BAFTA Removes Foie Gras from Menus Following PETA Appeal
For Immediate Release:
22 April 2010
Martin Mallon 0207 357 9229, ext 229; email@example.com
London - Responding to a letter explaining how ducks and geese are force-fed via a pipe thrust down their throats to produce foie gras, the British Academy of Film and Television Acting (BAFTA) has assured PETA that the Academy will no longer serve the "fatty liver" at its restaurant, 195 Piccadilly, or at any of its events.
"Foie gras is produced in such a barbarous manner that the United Kingdom has outlawed the practice", says PETA's Poorva Joshipura. "We thank the Academy for recognising that what is too cruel to create is also too cruel to serve."
In its letter to BAFTA, PETA explained that ducks and geese are force-fed several times a day for weeks until their livers expand to up to 10 times their normal size. Investigations at foie gras farms throughout the United States and Europe have documented sick, dead and dying birds, some with holes in their necks from pipe injuries. One investigation found that ducks with bloody beaks and twisted wings were jammed into small wire cages. At another farm, birds were dangling from wires, with blood from their neck wounds spilling onto the birds beneath them. At one French farm, ducks are kept in the dark in rows of individual metal cages barely any larger than the birds' bodies, preventing them from ever being able to stretch a wing or take a single step in any direction. The birds become severely depressed and sit shaking, no longer grooming themselves, out of fear, pain and the distension of their organs.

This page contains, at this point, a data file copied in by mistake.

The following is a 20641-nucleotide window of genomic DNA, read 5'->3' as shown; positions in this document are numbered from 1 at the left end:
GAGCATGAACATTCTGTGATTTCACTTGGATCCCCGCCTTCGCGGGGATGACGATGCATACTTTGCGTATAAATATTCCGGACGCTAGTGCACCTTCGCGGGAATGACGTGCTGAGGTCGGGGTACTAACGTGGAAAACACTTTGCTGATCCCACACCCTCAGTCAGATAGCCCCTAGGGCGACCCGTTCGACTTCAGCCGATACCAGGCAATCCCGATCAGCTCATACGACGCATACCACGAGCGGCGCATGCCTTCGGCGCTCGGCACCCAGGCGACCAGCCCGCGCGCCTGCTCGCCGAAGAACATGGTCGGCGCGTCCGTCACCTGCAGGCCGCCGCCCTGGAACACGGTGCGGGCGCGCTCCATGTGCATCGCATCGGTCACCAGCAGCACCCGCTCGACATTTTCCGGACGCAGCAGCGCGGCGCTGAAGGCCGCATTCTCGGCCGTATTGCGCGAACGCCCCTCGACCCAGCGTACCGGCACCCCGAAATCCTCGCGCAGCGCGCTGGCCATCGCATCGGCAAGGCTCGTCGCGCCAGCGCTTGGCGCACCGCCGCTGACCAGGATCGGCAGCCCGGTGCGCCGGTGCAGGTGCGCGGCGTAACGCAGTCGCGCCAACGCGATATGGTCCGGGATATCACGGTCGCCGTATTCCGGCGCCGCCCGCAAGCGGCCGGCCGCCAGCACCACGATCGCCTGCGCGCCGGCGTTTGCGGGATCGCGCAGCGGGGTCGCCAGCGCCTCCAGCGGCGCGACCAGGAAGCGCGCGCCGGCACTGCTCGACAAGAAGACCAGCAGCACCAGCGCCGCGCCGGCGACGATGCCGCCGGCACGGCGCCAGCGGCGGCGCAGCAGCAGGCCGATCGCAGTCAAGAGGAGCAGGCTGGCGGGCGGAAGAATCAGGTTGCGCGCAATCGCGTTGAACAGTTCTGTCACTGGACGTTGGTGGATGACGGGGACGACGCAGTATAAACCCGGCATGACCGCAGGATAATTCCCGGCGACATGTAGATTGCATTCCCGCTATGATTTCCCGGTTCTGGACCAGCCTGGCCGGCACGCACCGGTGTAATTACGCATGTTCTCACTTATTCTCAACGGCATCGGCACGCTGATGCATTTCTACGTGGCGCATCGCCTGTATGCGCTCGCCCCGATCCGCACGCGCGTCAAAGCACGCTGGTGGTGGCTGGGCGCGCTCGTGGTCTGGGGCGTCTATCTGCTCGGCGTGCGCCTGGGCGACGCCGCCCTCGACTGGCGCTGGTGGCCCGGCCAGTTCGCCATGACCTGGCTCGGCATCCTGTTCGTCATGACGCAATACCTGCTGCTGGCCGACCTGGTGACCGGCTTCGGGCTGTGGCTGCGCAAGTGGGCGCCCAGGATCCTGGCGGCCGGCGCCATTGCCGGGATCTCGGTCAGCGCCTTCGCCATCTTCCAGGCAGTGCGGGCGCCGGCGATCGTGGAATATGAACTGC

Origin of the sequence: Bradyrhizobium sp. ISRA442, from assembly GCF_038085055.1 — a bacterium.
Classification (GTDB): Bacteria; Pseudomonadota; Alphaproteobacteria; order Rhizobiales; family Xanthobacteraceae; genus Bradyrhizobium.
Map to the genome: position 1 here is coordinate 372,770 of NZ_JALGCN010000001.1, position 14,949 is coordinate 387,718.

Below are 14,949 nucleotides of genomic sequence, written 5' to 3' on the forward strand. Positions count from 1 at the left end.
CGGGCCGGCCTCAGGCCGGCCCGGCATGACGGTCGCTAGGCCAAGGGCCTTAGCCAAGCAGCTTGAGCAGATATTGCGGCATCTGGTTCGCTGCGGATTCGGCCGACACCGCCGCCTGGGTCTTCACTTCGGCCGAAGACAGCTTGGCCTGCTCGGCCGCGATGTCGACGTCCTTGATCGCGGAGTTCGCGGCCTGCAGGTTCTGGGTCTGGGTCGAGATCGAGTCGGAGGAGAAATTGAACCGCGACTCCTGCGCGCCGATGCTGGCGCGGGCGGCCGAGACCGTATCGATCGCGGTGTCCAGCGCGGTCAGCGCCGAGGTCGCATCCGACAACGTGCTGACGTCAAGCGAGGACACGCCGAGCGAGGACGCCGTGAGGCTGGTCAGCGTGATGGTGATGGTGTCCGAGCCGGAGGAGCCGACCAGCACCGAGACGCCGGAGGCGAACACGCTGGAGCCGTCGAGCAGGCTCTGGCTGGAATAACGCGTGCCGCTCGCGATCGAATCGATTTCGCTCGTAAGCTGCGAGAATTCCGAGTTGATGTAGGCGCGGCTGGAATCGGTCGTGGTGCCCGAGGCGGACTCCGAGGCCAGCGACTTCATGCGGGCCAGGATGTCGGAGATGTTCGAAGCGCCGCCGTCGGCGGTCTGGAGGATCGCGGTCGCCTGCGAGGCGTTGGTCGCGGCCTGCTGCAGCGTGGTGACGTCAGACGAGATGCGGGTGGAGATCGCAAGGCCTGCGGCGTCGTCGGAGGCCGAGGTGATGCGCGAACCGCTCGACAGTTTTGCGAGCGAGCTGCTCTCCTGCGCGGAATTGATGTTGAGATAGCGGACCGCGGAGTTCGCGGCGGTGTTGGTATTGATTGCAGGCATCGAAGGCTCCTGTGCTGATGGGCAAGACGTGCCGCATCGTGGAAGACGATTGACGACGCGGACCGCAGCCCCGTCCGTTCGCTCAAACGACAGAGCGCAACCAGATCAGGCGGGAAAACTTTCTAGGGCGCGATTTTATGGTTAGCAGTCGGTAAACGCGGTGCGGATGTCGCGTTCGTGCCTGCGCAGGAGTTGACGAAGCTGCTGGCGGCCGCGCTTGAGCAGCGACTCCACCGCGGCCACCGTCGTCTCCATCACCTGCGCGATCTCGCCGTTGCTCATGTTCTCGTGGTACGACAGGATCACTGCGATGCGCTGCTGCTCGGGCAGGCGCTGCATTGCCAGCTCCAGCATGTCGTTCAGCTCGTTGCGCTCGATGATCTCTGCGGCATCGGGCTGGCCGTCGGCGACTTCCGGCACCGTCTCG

Foie gras production is banned in the United Kingdom and more than a dozen other countries, including Germany, Israel and Switzerland. The Brit Awards pulled foie gras from this year’s menu after complaints from both PETA and singer Leona Lewis, and Prince Charles has banned it from menus at Royal residences. Retailers such as Waitrose, Selfridges, and Sainsbury's refuse to sell foie gras. Celebrities who have supported PETA in the campaign to give foie gras the boot include the late Sir John Gielgud, Formula One heir Tamara Ecclestone, and both Sir Roger Moore and BAFTA-winner Kate Winslet have narrated PETA videos showing the cruelty inherent in foie gras production.
For more information about foie gras please visit PETA.org.uk.